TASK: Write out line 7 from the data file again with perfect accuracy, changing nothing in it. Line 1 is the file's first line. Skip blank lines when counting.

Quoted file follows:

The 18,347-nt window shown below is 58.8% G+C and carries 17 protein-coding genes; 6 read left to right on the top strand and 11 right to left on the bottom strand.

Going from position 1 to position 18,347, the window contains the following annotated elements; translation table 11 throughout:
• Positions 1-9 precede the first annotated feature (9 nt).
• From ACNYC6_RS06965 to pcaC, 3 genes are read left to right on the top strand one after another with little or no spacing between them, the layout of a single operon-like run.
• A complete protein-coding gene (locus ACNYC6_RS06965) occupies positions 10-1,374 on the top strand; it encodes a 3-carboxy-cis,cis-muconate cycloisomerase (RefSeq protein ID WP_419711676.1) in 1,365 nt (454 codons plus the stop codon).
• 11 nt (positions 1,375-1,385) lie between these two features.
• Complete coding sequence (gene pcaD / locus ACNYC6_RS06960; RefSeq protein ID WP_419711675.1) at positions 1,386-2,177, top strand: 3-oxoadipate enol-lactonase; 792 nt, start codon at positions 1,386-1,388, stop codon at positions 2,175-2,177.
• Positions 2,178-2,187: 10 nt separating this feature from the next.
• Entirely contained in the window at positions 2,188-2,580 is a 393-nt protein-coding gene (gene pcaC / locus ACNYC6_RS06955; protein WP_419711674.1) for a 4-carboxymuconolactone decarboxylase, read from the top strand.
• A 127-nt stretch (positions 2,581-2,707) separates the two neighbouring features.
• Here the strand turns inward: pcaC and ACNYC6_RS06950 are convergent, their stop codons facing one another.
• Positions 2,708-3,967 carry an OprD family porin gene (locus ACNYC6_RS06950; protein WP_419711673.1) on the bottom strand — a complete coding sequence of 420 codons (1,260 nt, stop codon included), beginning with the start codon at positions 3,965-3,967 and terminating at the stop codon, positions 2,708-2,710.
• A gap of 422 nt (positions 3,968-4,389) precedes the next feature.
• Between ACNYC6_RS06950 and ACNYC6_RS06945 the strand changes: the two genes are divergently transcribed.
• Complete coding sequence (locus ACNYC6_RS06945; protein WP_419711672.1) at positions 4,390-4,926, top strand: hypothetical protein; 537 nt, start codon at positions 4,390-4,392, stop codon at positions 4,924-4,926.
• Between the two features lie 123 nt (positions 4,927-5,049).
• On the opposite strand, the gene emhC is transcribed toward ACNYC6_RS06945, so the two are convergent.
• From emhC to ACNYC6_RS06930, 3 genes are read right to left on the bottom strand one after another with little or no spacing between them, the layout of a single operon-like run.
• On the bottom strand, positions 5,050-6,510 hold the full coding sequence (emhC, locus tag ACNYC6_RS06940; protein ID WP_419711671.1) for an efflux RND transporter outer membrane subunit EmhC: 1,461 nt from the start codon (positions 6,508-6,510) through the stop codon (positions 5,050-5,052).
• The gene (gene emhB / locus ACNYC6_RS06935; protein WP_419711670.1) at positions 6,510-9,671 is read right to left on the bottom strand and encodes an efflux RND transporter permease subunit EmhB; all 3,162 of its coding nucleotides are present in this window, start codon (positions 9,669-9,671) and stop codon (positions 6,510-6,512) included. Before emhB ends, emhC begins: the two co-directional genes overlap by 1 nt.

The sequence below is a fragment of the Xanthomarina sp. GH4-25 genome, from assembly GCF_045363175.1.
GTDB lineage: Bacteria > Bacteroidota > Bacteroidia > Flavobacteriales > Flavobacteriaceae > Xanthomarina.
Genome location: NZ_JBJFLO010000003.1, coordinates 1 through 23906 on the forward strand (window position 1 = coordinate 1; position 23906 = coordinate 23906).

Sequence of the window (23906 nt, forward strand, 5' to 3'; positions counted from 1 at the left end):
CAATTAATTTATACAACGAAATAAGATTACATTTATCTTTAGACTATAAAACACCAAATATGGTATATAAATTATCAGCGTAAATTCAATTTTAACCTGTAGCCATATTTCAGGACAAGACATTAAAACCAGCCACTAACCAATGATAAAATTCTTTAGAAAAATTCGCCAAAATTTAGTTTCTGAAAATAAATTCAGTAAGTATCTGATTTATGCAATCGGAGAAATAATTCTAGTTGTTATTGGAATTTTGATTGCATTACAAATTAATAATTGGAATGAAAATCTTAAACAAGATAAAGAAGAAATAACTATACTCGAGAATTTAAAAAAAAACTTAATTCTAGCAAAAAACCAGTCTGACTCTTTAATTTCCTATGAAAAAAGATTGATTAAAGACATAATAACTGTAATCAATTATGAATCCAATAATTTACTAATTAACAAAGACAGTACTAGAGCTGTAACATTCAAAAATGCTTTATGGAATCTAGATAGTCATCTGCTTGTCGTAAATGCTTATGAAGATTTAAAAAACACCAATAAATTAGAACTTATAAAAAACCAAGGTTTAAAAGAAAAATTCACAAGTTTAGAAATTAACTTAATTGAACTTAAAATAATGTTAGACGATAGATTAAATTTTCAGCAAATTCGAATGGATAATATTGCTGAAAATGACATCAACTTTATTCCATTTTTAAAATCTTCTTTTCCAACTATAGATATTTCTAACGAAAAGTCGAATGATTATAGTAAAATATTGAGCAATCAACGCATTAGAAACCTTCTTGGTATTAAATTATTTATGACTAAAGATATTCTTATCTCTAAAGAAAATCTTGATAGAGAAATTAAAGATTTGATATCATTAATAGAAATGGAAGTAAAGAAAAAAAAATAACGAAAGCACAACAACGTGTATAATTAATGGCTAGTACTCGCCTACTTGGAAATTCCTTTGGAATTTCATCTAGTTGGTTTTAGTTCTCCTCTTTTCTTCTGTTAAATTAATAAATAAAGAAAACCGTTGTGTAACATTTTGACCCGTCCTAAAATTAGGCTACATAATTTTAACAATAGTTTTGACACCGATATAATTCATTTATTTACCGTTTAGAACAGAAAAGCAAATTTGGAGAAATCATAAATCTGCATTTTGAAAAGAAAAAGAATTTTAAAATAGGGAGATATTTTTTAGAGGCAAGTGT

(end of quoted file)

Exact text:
• Complete coding sequence (gene pcaD / locus ACNYC6_RS06960; RefSeq protein ID WP_419711675.1) at positions 1,386-2,177, top strand: 3-oxoadipate enol-lactonase; 792 nt, start codon at positions 1,386-1,388, stop codon at positions 2,175-2,177.